8-9s Leverage Sunlight for Power and Growth at the Farm

Blog Type:  Dispatches From the Farm Date Posted:  Friday, May 6, 2016 Byline:  By Garth Battista, MCS Farm

Last week at the Manhattan Country School Farm, the 8-9s helped change the angle of our solar panels from their winter orientation—set steep to catch the low winter sun—to their summer orientation, laying nearly flat. This activity was accompanied by discussion of the angle of the earth’s axis of rotation, and the nature of seasons.

The students also spent time in the garden transplanting seedlings that had been growing in the greenhouse for the last few months. They planted lettuce, onions and broccoli. In the next few weeks, students will plant broccoli seedlings started by the MCS fifth-graders in early April. Eventually, this broccoli will be eaten fresh by campers at Farm Camp in July, and frozen for use throughout all of next year.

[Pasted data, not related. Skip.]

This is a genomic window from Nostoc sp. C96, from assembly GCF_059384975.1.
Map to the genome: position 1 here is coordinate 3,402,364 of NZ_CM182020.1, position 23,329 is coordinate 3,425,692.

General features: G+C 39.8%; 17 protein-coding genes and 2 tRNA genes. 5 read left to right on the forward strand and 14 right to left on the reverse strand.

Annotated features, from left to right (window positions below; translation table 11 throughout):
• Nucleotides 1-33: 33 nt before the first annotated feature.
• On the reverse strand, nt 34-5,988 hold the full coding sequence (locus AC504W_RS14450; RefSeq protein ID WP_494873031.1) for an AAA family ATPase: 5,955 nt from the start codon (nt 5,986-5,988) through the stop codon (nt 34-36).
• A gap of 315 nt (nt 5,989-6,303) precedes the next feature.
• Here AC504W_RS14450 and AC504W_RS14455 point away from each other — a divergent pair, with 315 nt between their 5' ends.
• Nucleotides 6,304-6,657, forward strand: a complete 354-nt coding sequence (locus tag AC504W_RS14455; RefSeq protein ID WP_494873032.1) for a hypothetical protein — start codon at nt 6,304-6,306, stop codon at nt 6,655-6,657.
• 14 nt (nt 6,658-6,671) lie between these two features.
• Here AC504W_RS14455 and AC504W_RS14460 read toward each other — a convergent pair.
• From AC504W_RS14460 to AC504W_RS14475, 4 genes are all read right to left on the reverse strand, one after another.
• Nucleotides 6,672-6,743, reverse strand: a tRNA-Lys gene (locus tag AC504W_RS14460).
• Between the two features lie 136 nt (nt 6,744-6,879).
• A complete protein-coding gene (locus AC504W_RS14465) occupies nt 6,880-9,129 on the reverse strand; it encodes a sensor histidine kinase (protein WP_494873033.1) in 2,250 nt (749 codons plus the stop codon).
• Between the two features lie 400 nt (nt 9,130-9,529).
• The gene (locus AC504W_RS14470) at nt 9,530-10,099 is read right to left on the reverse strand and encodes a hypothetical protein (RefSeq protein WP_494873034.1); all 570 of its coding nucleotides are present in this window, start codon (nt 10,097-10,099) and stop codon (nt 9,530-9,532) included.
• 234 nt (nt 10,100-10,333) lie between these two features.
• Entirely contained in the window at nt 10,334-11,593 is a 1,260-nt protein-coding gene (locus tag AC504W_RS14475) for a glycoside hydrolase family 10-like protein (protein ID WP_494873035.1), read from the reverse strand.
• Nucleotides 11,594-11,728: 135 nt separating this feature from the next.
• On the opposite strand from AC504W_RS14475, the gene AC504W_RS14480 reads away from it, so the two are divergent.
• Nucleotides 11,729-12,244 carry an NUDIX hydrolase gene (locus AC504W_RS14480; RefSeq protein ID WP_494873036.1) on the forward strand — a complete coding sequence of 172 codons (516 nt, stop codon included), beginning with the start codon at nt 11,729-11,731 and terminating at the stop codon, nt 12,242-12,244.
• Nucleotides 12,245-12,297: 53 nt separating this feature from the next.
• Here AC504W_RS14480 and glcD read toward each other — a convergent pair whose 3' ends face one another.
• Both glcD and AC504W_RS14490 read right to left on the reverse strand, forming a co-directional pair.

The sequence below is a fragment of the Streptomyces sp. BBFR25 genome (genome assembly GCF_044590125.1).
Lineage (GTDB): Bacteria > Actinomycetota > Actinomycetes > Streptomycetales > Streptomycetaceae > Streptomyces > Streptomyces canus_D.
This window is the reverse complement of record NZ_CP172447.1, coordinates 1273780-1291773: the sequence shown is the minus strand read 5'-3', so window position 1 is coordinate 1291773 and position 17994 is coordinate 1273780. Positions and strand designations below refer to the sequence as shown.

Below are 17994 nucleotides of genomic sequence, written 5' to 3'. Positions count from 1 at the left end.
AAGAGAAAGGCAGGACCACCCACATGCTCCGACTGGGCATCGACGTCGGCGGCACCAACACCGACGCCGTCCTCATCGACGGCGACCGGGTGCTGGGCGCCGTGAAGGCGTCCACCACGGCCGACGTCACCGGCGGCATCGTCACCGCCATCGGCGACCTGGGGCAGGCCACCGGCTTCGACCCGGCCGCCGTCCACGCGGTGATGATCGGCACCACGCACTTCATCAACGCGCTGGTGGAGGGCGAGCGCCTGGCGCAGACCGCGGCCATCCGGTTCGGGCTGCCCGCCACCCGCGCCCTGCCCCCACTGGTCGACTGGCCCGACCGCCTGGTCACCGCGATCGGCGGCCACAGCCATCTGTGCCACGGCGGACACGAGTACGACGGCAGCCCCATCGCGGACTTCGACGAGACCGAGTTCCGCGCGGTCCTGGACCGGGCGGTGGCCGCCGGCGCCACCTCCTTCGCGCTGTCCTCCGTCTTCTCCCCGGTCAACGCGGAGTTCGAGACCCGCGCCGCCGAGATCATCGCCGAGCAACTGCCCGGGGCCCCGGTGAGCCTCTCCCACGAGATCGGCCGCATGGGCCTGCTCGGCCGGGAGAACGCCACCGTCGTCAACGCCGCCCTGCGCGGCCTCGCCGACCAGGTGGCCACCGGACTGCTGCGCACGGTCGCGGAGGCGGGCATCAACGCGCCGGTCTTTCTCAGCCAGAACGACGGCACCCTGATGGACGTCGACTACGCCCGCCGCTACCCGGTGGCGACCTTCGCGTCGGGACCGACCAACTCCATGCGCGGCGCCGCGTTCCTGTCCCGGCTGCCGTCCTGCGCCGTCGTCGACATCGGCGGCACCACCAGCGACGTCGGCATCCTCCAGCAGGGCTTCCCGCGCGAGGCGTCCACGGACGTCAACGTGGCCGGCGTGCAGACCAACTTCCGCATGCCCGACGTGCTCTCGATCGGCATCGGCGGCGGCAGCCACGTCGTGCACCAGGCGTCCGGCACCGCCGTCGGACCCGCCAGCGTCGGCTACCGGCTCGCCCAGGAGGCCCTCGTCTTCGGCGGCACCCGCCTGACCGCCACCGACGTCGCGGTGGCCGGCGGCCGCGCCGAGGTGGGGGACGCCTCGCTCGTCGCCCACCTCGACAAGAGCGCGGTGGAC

At some point, and not necessarily in chronological order, all MCS students will have experience in starting plants from seed, watering the new growth in the greenhouse, planting out the seedlings and harvesting and eating the produce. (MCS Farm campers will get the bonus experience of weeding the garden!)

Transplanting lettuce seedlings.

 And onions…

The lower garden beds, which soon will be bursting with produce.

Introducing New Initiatives at the MCS Farm

Blog Type:  Dispatches From the Farm Date Posted:  Friday, May 6, 2016 Byline:  By Ed Fersch, Interim Farm Director

The Farm has recently begun two exciting initiatives. Both are part of the overall farm mission to do things in an environmentally responsible and sustainable manner, to grow as much of our food as is possible and to involve the students in the work of the Farm.

Raised Garden Beds